Voltaire Almighty: A Life in Pursuit of Freedom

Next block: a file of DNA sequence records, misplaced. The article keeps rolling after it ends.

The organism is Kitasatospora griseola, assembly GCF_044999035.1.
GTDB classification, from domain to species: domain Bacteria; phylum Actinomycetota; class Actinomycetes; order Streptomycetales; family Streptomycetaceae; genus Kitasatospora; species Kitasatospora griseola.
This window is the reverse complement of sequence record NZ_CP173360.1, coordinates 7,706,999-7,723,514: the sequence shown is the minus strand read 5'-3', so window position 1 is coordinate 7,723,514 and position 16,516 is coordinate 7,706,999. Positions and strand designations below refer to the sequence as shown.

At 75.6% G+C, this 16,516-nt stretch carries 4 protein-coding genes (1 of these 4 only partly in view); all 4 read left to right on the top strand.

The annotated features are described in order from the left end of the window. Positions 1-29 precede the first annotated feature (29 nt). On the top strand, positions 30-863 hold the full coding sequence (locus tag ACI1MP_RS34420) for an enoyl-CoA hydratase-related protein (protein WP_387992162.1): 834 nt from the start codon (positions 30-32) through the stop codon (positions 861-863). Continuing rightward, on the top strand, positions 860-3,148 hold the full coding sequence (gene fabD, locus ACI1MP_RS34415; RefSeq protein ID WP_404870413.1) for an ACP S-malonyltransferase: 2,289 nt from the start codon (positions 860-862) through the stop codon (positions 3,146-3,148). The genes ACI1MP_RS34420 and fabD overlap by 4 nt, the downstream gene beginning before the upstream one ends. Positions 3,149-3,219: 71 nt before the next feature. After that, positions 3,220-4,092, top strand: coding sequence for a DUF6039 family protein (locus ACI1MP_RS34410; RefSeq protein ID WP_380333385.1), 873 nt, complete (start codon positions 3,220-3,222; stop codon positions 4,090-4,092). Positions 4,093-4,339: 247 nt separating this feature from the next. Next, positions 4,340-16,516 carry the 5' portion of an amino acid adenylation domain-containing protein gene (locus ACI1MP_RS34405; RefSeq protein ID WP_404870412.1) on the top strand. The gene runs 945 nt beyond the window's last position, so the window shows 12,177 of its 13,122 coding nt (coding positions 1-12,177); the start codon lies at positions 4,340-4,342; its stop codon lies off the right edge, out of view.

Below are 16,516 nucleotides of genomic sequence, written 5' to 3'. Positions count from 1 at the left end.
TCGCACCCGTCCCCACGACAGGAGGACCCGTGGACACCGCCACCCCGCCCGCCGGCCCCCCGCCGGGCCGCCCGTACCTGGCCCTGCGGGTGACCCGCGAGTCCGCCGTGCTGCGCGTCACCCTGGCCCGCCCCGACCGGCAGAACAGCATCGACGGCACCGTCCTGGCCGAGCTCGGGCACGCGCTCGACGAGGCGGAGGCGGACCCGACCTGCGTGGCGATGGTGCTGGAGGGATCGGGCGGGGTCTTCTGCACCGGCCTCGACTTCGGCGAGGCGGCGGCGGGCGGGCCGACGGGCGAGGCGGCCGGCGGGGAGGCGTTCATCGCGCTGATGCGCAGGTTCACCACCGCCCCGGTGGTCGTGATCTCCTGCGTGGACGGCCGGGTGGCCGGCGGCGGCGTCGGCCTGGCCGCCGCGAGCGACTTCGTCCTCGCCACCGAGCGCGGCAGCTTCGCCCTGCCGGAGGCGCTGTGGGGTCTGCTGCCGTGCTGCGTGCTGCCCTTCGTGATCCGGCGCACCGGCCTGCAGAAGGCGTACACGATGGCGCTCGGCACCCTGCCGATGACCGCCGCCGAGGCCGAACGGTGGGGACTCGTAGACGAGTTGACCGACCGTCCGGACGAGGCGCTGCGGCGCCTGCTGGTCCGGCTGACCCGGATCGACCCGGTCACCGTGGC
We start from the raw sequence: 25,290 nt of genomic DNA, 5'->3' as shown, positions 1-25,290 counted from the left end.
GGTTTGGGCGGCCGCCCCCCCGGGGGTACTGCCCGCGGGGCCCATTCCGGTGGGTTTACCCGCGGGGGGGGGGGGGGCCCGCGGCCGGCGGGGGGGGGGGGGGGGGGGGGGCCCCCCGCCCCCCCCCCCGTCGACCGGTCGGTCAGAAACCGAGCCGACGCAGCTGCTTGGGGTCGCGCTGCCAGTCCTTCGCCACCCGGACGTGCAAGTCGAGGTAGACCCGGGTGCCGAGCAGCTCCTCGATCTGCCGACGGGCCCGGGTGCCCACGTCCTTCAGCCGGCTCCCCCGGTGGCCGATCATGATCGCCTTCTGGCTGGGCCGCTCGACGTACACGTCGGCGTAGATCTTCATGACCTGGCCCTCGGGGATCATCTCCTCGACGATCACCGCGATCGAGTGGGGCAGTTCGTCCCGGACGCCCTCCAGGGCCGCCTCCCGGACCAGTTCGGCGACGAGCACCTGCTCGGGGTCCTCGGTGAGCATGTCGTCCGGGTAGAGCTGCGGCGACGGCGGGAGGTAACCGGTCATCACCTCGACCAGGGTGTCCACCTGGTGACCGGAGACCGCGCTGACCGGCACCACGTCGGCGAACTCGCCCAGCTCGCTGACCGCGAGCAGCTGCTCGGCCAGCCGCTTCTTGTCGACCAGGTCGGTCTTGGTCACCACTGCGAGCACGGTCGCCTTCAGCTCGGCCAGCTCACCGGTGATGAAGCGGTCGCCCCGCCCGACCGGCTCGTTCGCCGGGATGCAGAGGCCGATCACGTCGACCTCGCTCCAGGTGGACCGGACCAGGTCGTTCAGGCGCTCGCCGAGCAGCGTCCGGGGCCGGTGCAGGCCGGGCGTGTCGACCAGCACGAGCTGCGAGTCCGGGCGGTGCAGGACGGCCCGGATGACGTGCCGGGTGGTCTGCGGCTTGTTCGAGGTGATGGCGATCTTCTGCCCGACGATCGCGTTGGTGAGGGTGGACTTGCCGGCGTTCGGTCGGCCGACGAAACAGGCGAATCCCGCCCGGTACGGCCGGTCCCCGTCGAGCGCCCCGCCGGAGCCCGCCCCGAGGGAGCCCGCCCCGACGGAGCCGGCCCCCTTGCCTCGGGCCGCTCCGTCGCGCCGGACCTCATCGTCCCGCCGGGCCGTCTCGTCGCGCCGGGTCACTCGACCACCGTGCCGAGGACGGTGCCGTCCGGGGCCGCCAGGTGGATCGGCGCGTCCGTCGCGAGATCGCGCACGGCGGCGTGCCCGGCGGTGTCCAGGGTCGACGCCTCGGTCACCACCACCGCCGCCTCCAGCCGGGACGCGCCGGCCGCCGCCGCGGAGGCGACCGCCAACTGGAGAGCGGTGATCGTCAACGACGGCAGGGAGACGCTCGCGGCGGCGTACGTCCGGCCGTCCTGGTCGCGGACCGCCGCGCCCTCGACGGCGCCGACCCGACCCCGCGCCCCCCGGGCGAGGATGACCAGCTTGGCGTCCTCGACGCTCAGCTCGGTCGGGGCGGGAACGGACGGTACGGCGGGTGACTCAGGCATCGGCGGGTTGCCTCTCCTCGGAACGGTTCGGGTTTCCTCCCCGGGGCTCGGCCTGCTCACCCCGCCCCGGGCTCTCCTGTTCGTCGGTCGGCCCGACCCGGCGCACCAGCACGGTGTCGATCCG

Santrauka: With its tales of illegitimacy, prison, stardom, exile, love affairs, and tireless battles against his critics, priests and king, Roger Pearson's Voltaire Almighty brings the father of Enlightenment to vivid life. Voltaire Almighty provides a lively look at the life and thought of one of the major forces behind European Enlightenment. A rebel from start to finish (1694-1778), Voltaire was an ailing and unwanted bastard child who refused to die; and when he did consent to expire some eighty-four years later, he secured a Christian burial despite a bishop's ban. During much of his life Voltaire was the toast of society for his plays and verse, but his barbed wit and commitment to human reason got him into trouble. Jailed twice and eventually banished by the king, he was an outspoken critic of religious intolerance and persecution. His personal life was as colorful as his intellectual life. Of independent means and mind, Voltaire never married, but he had long-term affairs with two women: Emilie, who died after giving birth to the child of another lover, and his niece, Marie-Louise, with whom he spent the last twenty-five years of his life. The consummate outsider; a dissenter who craved acceptance while flamboyantly disdaining it; author of countless stories, poems, books, plays, treatises, and tracts as well as some twenty thousand letters to his friends: Voltaire lived a long, active life that makes for engaging and entertaining reading.